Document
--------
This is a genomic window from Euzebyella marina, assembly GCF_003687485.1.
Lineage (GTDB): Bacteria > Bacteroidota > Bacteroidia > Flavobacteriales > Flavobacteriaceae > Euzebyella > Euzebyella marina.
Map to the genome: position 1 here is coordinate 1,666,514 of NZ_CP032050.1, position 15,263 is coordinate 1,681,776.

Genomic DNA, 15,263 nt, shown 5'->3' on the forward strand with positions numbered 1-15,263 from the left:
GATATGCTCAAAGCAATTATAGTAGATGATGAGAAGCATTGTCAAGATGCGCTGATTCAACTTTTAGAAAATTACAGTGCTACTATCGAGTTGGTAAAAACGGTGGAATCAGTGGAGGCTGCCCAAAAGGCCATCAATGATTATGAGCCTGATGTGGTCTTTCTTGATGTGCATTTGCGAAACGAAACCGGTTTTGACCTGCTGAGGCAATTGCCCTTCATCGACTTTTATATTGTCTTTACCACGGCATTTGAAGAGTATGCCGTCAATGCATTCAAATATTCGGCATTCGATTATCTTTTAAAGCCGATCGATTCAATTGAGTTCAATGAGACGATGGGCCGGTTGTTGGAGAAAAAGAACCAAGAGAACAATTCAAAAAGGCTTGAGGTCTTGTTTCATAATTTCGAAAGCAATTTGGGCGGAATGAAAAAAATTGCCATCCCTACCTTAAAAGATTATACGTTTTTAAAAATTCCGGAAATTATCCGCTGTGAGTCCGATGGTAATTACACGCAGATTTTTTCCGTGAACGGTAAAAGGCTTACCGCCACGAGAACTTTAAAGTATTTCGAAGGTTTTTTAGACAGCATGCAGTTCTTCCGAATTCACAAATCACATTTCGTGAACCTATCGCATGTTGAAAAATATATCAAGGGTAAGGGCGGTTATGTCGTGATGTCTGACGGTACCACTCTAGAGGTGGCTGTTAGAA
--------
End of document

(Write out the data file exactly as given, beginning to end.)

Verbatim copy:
This is a genomic window from Euzebyella marina, assembly GCF_003687485.1.
Lineage (GTDB): Bacteria > Bacteroidota > Bacteroidia > Flavobacteriales > Flavobacteriaceae > Euzebyella > Euzebyella marina.
Map to the genome: position 1 here is coordinate 1,666,514 of NZ_CP032050.1, position 15,263 is coordinate 1,681,776.

Genomic DNA, 15,263 nt, shown 5'->3' on the forward strand with positions numbered 1-15,263 from the left:
GATATGCTCAAAGCAATTATAGTAGATGATGAGAAGCATTGTCAAGATGCGCTGATTCAACTTTTAGAAAATTACAGTGCTACTATCGAGTTGGTAAAAACGGTGGAATCAGTGGAGGCTGCCCAAAAGGCCATCAATGATTATGAGCCTGATGTGGTCTTTCTTGATGTGCATTTGCGAAACGAAACCGGTTTTGACCTGCTGAGGCAATTGCCCTTCATCGACTTTTATATTGTCTTTACCACGGCATTTGAAGAGTATGCCGTCAATGCATTCAAATATTCGGCATTCGATTATCTTTTAAAGCCGATCGATTCAATTGAGTTCAATGAGACGATGGGCCGGTTGTTGGAGAAAAAGAACCAAGAGAACAATTCAAAAAGGCTTGAGGTCTTGTTTCATAATTTCGAAAGCAATTTGGGCGGAATGAAAAAAATTGCCATCCCTACCTTAAAAGATTATACGTTTTTAAAAATTCCGGAAATTATCCGCTGTGAGTCCGATGGTAATTACACGCAGATTTTTTCCGTGAACGGTAAAAGGCTTACCGCCACGAGAACTTTAAAGTATTTCGAAGGTTTTTTAGACAGCATGCAGTTCTTCCGAATTCACAAATCACATTTCGTGAACCTATCGCATGTTGAAAAATATATCAAGGGTAAGGGCGGTTATGTCGTGATGTCTGACGGTACCACTCTAGAGGTGGCTGTTAGAA